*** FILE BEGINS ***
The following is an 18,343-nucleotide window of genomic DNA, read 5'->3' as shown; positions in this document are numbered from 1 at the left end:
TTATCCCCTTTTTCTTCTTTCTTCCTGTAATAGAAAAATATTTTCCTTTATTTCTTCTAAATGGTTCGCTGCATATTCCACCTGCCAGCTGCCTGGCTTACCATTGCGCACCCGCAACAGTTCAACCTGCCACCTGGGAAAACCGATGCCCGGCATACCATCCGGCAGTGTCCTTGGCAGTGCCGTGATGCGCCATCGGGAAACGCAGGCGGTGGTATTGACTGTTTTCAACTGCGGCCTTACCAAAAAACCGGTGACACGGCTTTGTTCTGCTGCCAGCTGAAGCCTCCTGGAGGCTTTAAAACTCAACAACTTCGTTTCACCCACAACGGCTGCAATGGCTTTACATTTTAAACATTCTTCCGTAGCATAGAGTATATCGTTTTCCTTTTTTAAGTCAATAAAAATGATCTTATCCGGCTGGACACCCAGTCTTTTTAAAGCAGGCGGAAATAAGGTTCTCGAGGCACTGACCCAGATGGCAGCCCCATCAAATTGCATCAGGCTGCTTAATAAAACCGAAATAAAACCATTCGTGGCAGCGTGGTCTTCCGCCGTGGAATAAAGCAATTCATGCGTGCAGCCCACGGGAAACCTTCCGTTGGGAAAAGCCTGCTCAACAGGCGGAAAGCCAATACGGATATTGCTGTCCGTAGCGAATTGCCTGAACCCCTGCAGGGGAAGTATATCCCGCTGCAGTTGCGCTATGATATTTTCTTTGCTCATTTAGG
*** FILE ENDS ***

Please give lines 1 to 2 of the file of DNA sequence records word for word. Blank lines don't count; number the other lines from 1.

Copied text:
The following is an 18,343-nucleotide window of genomic DNA, read 5'->3' as shown; positions in this document are numbered from 1 at the left end:
TTATCCCCTTTTTCTTCTTTCTTCCTGTAATAGAAAAATATTTTCCTTTATTTCTTCTAAATGGTTCGCTGCATATTCCACCTGCCAGCTGCCTGGCTTACCATTGCGCACCCGCAACAGTTCAACCTGCCACCTGGGAAAACCGATGCCCGGCATACCATCCGGCAGTGTCCTTGGCAGTGCCGTGATGCGCCATCGGGAAACGCAGGCGGTGGTATTGACTGTTTTCAACTGCGGCCTTACCAAAAAACCGGTGACACGGCTTTGTTCTGCTGCCAGCTGAAGCCTCCTGGAGGCTTTAAAACTCAACAACTTCGTTTCACCCACAACGGCTGCAATGGCTTTACATTTTAAACATTCTTCCGTAGCATAGAGTATATCGTTTTCCTTTTTTAAGTCAATAAAAATGATCTTATCCGGCTGGACACCCAGTCTTTTTAAAGCAGGCGGAAATAAGGTTCTCGAGGCACTGACCCAGATGGCAGCCCCATCAAATTGCATCAGGCTGCTTAATAAAACCGAAATAAAACCATTCGTGGCAGCGTGGTCTTCCGCCGTGGAATAAAGCAATTCATGCGTGCAGCCCACGGGAAACCTTCCGTTGGGAAAAGCCTGCTCAACAGGCGGAAAGCCAATACGGATATTGCTGTCCGTAGCGAATTGCCTGAACCCCTGCAGGGGAAGTATATCCCGCTGCAGTTGCGCTATGATATTTTCTTTGCTCATTTAGG